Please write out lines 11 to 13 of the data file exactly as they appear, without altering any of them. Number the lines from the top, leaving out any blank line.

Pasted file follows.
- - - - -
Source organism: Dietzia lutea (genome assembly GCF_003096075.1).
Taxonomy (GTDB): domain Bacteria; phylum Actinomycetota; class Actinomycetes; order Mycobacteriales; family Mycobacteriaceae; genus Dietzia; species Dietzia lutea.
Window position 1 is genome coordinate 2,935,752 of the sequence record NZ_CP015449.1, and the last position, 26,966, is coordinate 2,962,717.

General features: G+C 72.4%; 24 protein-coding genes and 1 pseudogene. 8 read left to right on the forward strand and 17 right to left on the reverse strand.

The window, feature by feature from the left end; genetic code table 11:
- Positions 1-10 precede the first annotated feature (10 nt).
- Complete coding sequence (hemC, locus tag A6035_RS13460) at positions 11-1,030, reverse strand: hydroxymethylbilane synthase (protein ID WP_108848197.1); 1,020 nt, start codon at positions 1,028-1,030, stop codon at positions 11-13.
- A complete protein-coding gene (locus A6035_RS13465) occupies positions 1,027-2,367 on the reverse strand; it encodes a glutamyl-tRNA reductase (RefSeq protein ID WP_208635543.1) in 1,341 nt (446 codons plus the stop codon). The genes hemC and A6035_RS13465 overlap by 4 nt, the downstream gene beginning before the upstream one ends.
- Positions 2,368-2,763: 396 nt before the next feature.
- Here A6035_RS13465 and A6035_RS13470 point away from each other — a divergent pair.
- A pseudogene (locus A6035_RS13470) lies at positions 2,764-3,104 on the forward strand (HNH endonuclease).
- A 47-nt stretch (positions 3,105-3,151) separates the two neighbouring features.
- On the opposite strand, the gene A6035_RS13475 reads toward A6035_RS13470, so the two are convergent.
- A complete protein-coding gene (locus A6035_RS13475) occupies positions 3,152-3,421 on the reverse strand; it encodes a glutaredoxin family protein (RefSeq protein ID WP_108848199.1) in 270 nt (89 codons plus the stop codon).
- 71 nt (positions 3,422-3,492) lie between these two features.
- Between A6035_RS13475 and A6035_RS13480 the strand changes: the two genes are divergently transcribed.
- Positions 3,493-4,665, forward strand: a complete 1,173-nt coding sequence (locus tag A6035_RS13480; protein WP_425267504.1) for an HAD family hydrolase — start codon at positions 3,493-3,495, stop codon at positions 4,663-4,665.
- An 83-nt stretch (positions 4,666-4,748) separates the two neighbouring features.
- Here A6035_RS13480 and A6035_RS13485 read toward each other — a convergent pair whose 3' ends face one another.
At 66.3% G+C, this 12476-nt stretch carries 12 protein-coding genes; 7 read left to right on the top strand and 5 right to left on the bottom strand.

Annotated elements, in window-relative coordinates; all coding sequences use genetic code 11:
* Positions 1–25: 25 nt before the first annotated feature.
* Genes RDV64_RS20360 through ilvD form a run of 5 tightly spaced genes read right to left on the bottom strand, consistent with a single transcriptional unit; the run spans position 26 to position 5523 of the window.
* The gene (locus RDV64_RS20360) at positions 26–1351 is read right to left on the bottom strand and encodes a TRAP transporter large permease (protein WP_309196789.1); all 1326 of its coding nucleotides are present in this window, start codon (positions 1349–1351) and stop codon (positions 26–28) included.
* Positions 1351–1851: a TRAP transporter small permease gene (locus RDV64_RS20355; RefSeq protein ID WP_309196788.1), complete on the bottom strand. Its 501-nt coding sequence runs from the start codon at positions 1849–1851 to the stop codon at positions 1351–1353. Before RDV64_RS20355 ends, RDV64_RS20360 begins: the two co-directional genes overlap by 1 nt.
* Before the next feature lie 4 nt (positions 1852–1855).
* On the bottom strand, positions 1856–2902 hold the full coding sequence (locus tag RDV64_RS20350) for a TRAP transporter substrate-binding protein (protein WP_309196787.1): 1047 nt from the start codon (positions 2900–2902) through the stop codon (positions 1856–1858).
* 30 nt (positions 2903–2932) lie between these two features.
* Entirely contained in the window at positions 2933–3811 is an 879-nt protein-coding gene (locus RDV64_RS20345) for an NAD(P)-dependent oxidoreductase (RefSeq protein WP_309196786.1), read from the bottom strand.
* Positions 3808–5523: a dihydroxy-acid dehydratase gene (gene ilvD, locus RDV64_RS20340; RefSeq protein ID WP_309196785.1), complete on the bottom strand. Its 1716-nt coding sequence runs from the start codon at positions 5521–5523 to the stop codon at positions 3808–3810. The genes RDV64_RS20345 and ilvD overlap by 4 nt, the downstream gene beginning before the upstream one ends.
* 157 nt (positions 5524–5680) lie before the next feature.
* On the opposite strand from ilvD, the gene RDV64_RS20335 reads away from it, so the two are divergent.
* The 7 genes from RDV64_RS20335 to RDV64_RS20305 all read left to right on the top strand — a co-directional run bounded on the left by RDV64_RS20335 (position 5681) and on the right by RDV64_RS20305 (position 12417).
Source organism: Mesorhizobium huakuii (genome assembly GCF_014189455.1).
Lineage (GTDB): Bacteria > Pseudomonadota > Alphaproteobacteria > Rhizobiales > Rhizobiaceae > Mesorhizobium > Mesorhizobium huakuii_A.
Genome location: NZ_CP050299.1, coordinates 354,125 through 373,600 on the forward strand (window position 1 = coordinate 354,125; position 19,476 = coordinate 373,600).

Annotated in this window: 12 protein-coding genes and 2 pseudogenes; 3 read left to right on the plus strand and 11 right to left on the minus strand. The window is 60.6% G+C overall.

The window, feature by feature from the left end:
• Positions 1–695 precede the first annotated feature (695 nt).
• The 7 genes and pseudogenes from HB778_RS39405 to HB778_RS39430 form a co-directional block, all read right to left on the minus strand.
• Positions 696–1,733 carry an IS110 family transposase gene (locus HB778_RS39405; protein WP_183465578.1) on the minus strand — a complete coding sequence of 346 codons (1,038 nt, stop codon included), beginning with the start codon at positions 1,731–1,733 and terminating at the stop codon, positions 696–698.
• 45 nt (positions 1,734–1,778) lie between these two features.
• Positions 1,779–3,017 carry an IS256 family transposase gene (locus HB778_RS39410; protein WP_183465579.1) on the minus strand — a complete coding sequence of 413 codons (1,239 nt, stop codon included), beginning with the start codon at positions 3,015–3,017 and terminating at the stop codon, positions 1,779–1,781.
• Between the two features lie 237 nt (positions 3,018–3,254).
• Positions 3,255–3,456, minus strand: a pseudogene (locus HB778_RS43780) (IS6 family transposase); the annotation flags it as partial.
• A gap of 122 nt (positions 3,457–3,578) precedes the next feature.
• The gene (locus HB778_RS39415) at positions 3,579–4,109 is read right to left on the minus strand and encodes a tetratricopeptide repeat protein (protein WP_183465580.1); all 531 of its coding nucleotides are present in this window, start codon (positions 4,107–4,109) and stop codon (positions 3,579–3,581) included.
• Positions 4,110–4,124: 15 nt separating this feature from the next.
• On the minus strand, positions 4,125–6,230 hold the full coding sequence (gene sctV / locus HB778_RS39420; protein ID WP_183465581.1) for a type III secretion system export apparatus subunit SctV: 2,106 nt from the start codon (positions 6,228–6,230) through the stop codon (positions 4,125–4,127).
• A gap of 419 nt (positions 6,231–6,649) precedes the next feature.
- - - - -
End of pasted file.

- A pseudogene (locus A6035_RS13470) lies at positions 2,764-3,104 on the forward strand (HNH endonuclease).
- A 47-nt stretch (positions 3,105-3,151) separates the two neighbouring features.
- On the opposite strand, the gene A6035_RS13475 reads toward A6035_RS13470, so the two are convergent.